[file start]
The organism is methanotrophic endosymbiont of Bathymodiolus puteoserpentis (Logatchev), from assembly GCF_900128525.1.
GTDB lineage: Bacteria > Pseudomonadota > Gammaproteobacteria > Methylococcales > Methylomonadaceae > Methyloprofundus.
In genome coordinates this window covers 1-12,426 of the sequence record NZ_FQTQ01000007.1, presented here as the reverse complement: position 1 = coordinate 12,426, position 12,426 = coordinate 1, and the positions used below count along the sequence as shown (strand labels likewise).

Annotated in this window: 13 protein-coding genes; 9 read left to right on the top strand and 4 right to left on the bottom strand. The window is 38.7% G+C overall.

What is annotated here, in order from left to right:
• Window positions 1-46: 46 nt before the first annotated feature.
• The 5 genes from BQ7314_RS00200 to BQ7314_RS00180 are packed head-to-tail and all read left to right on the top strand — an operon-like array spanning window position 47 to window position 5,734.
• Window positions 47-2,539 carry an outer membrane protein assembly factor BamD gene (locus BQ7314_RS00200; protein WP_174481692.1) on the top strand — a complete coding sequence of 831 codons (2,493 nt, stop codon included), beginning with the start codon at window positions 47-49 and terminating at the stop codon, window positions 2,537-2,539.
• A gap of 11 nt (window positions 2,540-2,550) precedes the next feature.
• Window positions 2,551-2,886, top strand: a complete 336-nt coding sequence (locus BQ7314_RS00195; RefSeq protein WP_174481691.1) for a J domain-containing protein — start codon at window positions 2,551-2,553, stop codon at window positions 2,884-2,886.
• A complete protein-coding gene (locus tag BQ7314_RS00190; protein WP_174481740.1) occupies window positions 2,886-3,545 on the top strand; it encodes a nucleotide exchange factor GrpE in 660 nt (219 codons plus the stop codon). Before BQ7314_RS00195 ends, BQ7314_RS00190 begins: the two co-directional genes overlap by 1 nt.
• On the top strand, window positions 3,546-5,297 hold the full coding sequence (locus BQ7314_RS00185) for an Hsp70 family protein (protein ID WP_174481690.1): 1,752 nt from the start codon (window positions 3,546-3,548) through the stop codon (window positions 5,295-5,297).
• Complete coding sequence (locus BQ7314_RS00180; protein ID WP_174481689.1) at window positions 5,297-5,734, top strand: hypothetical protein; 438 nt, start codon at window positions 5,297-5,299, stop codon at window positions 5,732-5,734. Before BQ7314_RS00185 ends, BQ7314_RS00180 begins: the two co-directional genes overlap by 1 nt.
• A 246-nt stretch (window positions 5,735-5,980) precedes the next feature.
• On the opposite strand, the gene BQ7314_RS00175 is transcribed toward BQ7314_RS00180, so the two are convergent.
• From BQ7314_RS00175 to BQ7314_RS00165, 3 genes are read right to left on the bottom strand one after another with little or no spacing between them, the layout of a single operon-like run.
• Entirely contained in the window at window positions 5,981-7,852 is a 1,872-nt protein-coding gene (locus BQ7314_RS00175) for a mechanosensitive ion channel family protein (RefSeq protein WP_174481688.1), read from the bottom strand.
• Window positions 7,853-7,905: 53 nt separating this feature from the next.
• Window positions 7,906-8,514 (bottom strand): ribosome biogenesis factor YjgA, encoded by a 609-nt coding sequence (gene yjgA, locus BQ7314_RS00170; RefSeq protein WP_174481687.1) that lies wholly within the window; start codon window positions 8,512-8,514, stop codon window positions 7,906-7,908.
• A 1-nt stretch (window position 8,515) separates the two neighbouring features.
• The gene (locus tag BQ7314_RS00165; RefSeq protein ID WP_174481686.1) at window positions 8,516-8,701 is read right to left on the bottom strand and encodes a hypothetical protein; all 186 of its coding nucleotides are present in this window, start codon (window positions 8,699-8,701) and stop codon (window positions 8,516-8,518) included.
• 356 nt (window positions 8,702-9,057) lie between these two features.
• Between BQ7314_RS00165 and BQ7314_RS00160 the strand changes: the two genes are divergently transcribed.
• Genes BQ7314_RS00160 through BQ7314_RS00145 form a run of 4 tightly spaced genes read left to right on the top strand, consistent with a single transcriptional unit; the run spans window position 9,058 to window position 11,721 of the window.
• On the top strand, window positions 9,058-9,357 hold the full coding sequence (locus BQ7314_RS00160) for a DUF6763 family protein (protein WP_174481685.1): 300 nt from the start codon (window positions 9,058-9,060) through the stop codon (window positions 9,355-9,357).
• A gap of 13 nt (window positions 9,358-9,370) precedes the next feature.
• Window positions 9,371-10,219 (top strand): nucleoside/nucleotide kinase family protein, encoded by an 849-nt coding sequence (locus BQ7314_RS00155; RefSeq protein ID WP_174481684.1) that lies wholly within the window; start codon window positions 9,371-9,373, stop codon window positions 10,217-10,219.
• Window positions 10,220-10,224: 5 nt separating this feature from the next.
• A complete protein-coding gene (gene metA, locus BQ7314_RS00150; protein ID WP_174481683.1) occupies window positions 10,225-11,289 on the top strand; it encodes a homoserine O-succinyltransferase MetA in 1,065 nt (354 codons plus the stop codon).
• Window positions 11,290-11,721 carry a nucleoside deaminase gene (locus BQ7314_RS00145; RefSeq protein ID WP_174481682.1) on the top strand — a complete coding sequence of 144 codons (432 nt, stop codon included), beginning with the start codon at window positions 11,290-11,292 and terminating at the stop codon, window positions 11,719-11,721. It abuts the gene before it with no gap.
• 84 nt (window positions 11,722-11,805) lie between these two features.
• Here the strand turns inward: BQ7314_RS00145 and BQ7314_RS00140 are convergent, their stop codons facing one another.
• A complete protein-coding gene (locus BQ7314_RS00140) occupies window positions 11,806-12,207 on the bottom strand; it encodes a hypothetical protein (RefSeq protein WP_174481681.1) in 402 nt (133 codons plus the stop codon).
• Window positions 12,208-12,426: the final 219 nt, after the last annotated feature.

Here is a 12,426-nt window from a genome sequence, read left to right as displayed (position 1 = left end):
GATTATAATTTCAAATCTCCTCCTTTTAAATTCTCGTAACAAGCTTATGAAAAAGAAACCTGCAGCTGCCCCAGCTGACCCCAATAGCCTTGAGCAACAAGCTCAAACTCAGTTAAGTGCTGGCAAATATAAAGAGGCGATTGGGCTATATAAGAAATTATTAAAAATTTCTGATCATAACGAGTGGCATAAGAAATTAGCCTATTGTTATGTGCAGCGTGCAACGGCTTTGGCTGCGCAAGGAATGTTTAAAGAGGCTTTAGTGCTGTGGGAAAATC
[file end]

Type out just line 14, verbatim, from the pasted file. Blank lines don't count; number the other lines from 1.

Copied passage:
• A 246-nt stretch (window positions 5,735-5,980) precedes the next feature.